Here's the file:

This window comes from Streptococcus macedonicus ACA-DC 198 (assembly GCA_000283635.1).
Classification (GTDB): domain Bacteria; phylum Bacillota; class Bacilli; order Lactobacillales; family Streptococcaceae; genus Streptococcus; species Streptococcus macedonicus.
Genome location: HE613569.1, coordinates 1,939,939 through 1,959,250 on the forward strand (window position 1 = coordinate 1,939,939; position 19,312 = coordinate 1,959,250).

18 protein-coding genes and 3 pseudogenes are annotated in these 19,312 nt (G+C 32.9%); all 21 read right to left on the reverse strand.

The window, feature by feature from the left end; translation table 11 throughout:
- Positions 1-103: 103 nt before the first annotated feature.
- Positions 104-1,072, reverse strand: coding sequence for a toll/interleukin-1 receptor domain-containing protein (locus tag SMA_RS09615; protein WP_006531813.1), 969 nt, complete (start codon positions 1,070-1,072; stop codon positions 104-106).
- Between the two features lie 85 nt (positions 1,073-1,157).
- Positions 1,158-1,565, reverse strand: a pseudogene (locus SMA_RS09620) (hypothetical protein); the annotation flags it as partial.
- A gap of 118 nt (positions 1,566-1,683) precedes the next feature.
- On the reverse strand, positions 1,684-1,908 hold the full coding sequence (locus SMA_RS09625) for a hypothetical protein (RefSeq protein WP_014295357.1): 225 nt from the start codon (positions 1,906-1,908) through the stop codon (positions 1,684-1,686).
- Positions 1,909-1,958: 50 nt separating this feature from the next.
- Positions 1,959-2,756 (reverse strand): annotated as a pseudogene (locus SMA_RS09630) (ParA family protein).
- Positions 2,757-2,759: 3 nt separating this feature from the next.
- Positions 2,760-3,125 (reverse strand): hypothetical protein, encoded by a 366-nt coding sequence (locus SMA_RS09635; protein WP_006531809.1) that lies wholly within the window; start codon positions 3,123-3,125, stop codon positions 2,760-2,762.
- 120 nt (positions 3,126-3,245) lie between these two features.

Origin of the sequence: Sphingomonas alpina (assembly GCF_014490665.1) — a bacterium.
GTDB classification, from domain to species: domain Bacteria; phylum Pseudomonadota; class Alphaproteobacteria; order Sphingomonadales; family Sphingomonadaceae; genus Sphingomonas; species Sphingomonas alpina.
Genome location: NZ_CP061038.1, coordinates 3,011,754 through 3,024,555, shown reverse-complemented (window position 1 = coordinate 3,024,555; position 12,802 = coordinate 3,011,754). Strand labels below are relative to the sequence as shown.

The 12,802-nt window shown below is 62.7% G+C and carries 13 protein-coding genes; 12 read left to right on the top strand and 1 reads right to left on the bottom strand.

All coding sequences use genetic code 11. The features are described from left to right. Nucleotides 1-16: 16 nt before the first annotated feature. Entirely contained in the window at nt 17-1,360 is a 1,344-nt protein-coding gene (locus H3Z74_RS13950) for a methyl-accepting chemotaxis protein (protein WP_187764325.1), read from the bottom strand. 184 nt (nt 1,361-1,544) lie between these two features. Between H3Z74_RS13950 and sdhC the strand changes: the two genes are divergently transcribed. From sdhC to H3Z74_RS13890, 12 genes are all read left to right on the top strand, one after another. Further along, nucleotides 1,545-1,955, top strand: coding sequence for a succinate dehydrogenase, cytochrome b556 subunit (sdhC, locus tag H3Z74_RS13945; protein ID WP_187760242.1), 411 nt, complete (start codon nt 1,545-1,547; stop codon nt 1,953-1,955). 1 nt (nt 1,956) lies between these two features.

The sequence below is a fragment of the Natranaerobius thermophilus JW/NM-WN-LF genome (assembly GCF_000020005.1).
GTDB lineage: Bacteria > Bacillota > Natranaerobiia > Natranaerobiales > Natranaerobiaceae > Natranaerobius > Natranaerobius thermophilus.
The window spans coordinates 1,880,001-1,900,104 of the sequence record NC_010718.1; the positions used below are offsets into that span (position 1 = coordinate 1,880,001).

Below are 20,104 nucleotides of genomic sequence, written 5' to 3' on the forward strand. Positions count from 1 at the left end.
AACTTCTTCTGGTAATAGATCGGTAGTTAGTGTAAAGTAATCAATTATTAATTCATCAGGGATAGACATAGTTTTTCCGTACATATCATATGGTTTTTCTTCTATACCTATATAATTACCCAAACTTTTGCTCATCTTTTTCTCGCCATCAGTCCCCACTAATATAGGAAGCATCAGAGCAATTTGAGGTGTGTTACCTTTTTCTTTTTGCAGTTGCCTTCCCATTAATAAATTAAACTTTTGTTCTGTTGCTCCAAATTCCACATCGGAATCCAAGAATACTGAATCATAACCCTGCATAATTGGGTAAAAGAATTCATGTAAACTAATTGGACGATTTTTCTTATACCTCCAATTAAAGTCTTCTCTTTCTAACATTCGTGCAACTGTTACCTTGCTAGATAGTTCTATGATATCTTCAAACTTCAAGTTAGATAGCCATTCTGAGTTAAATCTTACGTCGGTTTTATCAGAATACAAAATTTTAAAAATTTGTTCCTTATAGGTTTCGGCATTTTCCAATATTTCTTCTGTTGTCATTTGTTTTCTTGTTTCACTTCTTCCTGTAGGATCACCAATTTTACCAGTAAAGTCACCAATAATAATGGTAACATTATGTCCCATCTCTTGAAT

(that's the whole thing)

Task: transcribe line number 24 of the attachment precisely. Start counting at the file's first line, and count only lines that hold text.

The window spans coordinates 1,880,001-1,900,104 of the sequence record NC_010718.1; the positions used below are offsets into that span (position 1 = coordinate 1,880,001).